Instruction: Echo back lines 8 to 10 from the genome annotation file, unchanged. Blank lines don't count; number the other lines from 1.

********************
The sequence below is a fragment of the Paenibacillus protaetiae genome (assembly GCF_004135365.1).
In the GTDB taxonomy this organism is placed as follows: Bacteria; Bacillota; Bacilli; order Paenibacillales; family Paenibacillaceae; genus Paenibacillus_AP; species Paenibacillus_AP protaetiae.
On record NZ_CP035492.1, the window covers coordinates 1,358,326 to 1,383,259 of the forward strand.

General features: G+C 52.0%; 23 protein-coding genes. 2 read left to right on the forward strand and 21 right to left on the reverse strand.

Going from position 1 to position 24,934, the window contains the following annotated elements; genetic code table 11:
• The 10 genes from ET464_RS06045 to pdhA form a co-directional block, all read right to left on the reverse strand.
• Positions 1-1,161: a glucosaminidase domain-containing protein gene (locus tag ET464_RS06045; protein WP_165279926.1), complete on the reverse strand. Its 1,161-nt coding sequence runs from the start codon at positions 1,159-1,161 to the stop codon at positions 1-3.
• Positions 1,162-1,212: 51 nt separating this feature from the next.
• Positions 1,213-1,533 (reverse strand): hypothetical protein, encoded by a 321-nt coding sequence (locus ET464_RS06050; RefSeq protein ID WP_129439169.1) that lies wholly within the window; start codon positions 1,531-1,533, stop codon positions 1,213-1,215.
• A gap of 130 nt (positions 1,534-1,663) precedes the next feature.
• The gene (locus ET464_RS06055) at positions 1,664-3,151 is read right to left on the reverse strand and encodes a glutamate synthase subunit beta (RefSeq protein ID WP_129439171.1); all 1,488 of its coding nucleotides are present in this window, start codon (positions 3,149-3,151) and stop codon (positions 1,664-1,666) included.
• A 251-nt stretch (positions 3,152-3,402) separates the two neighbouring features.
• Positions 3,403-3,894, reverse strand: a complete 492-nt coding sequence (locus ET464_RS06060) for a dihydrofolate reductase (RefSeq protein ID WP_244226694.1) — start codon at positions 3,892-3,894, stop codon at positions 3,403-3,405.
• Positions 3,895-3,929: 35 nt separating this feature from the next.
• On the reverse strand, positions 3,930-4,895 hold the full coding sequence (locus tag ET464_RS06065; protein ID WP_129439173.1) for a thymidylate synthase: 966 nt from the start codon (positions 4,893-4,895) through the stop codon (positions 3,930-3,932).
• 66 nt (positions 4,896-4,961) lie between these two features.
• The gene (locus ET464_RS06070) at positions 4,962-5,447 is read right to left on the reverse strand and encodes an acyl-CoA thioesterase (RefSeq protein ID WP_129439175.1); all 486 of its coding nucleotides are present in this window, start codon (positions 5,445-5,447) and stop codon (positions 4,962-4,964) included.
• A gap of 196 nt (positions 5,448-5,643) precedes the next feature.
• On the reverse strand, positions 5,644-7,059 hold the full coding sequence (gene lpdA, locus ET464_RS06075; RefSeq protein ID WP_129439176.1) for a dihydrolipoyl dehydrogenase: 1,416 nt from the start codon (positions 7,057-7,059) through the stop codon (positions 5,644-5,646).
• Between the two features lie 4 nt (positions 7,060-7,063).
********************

• Positions 1,162-1,212: 51 nt separating this feature from the next.
• Positions 1,213-1,533 (reverse strand): hypothetical protein, encoded by a 321-nt coding sequence (locus ET464_RS06050; RefSeq protein ID WP_129439169.1) that lies wholly within the window; start codon positions 1,531-1,533, stop codon positions 1,213-1,215.
• A gap of 130 nt (positions 1,534-1,663) precedes the next feature.